The phrase “Fourth Industrial Revolution” has become a buzzword since it was mentioned by Professor Klaus Schwab in his book of the same name in 2016.
At the time. Professor Schwab believed that we were at the threshold of a revolution, one driven by massive advancements in technology.
This, he believed was the fourth in a series of revolutions that took place over that past 300 or so years that completely transformed the way we lived and worked.
The previous revolutions catapulted us from muscle power to steam power, then to electric power and finally to digital power.
Prior to the first industrial revolution, everything was driven by muscle power. Some work we did manually, while others were done by animals such as horses, mules and cattle. Then cam steam-powered machinery, which replaced muscle power and triggered an industrial revolution.
The second industrial revolution saw us graduate from steam to electricity, further accelerating our progress as a species.
The third revolution was very different from the first two, in the sense that it saw the introduction of completely new types of machines: machines that replaced brain power, instead of muscle power.
Just as the machinery in factories began to do most of the heavy physical work that was once done by humans and animals, computers began to do much of the heavy mental work, thereby freeing our brains to focus on more complex activities like creativity, problem-solving and innovation.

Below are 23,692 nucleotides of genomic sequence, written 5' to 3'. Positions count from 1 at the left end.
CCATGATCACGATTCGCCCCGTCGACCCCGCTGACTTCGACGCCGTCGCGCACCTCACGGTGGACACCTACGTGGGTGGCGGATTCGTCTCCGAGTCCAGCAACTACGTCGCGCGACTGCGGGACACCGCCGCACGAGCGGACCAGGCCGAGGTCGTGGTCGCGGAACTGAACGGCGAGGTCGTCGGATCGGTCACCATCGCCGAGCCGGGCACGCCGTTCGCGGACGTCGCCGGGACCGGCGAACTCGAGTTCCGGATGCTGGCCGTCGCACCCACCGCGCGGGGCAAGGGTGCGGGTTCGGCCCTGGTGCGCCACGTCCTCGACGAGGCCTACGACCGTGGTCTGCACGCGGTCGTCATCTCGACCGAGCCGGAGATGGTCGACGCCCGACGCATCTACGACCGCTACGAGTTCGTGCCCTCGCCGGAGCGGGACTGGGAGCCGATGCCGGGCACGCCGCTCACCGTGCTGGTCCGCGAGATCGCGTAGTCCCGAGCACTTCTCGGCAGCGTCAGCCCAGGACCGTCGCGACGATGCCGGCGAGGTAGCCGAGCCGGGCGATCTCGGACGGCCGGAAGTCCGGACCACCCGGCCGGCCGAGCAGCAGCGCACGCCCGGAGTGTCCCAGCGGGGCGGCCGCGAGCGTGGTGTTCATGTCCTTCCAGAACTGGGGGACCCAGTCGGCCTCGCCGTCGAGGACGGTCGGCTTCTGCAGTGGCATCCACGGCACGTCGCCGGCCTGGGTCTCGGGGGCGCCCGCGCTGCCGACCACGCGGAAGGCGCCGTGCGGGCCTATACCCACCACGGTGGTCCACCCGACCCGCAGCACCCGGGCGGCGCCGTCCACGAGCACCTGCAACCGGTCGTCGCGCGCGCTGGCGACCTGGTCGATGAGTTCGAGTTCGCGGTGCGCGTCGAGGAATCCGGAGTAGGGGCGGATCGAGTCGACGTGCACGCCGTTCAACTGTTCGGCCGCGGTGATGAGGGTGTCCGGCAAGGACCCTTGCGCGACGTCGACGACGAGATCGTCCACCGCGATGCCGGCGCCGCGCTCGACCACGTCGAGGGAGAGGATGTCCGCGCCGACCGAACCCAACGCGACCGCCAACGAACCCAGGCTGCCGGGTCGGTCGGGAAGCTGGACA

The 3IR was an exciting time that saw the introduction of computers, the internet, cellular phones, mobile devices, social media, e-commerce, e-learning and a whole host of new technologies never before imagined.
The 3IR continues to this day, but is now overlapped by the fourth in this series of major revolutions: the 4IR. In many ways, the 4IR is a product of the 3IR, in that it is built on technologies developed during the 3IR, but it is also radically different in many ways.
What differentiates the 4IR most from its predecessor, is artificial intelligence, or AI. AI has completely blurred the line between the human mind and computers by giving computers the power to do things that were only possible for humans to do previously.
Thanks to AI, computers can speak like we do, understand human language, recognise people, animals and other objects, teach themselves new skills they were not programmed to do and solve complex problems.
These new abilities are making computers into an indispensable ally in the innovation space. More and more, scientists, engineers and innovators are relying on AI to assist them in research and development, which means the rate of innovation will speed up considerably since computers are much faster than humans.
We will see new and revolutionary innovations in pretty much every current industry, as well as the birth of completely new industries.
We will see major strides in computing, such as a new generation of mobile supercomputers, intelligent robots and quantum computers. There will be major strides in the fields of 3D printing, biotechnology, agricultural technology, financial technology and others.
Technologies such as neural implants, 3D printed limbs, lab-grown meat and cryptocurrency will be commonplace by 2030.